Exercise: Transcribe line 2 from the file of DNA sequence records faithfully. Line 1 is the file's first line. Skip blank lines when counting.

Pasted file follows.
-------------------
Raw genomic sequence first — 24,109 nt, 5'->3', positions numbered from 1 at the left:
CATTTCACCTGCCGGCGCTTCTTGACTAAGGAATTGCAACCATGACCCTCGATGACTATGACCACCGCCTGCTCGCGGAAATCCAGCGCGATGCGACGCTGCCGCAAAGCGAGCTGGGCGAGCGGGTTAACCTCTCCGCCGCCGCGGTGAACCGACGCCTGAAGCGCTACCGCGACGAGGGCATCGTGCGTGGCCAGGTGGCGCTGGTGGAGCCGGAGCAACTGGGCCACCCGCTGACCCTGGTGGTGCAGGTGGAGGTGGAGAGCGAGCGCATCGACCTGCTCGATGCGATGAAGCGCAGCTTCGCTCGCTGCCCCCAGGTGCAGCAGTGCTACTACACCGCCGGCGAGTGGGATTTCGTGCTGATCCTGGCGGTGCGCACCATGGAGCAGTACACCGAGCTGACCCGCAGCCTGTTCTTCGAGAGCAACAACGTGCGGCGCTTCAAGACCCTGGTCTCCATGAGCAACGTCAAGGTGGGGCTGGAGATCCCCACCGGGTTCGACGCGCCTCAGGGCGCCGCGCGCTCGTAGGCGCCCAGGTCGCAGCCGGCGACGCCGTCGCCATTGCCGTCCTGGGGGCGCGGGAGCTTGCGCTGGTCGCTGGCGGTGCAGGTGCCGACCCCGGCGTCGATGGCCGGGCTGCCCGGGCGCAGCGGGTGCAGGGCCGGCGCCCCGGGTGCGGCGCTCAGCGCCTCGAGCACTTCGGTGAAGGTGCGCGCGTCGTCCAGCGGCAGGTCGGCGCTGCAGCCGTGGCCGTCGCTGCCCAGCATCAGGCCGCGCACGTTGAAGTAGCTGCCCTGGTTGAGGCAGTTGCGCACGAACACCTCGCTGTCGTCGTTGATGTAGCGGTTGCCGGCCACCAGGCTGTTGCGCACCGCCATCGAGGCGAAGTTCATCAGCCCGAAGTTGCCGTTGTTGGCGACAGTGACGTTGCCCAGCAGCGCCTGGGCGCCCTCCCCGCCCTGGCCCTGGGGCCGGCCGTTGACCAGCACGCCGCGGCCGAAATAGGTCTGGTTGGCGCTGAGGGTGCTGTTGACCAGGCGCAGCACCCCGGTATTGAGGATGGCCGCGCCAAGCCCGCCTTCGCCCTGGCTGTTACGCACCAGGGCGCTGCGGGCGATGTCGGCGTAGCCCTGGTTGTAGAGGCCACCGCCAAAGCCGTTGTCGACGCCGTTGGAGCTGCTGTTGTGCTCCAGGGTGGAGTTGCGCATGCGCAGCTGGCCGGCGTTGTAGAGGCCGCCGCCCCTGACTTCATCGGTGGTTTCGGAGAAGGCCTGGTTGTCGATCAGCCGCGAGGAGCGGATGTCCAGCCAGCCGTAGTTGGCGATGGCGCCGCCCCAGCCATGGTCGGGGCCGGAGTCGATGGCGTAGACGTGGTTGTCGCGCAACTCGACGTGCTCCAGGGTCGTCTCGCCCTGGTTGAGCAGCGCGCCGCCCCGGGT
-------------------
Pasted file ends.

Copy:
CATTTCACCTGCCGGCGCTTCTTGACTAAGGAATTGCAACCATGACCCTCGATGACTATGACCACCGCCTGCTCGCGGAAATCCAGCGCGATGCGACGCTGCCGCAAAGCGAGCTGGGCGAGCGGGTTAACCTCTCCGCCGCCGCGGTGAACCGACGCCTGAAGCGCTACCGCGACGAGGGCATCGTGCGTGGCCAGGTGGCGCTGGTGGAGCCGGAGCAACTGGGCCACCCGCTGACCCTGGTGGTGCAGGTGGAGGTGGAGAGCGAGCGCATCGACCTGCTCGATGCGATGAAGCGCAGCTTCGCTCGCTGCCCCCAGGTGCAGCAGTGCTACTACACCGCCGGCGAGTGGGATTTCGTGCTGATCCTGGCGGTGCGCACCATGGAGCAGTACACCGAGCTGACCCGCAGCCTGTTCTTCGAGAGCAACAACGTGCGGCGCTTCAAGACCCTGGTCTCCATGAGCAACGTCAAGGTGGGGCTGGAGATCCCCACCGGGTTCGACGCGCCTCAGGGCGCCGCGCGCTCGTAGGCGCCCAGGTCGCAGCCGGCGACGCCGTCGCCATTGCCGTCCTGGGGGCGCGGGAGCTTGCGCTGGTCGCTGGCGGTGCAGGTGCCGACCCCGGCGTCGATGGCCGGGCTGCCCGGGCGCAGCGGGTGCAGGGCCGGCGCCCCGGGTGCGGCGCTCAGCGCCTCGAGCACTTCGGTGAAGGTGCGCGCGTCGTCCAGCGGCAGGTCGGCGCTGCAGCCGTGGCCGTCGCTGCCCAGCATCAGGCCGCGCACGTTGAAGTAGCTGCCCTGGTTGAGGCAGTTGCGCACGAACACCTCGCTGTCGTCGTTGATGTAGCGGTTGCCGGCCACCAGGCTGTTGCGCACCGCCATCGAGGCGAAGTTCATCAGCCCGAAGTTGCCGTTGTTGGCGACAGTGACGTTGCCCAGCAGCGCCTGGGCGCCCTCCCCGCCCTGGCCCTGGGGCCGGCCGTTGACCAGCACGCCGCGGCCGAAATAGGTCTGGTTGGCGCTGAGGGTGCTGTTGACCAGGCGCAGCACCCCGGTATTGAGGATGGCCGCGCCAAGCCCGCCTTCGCCCTGGCTGTTACGCACCAGGGCGCTGCGGGCGATGTCGGCGTAGCCCTGGTTGTAGAGGCCACCGCCAAAGCCGTTGTCGACGCCGTTGGAGCTGCTGTTGTGCTCCAGGGTGGAGTTGCGCATGCGCAGCTGGCCGGCGTTGTAGAGGCCGCCGCCCCTGACTTCATCGGTGGTTTCGGAGAAGGCCTGGTTGTCGATCAGCCGCGAGGAGCGGATGTCCAGCCAGCCGTAGTTGGCGATGGCGCCGCCCCAGCCATGGTCGGGGCCGGAGTCGATGGCGTAGACGTGGTTGTCGCGCAACTCGACGTGCTCCAGGGTCGTCTCGCCCTGGTTGAGCAGCGCGCCGCCCCGGGT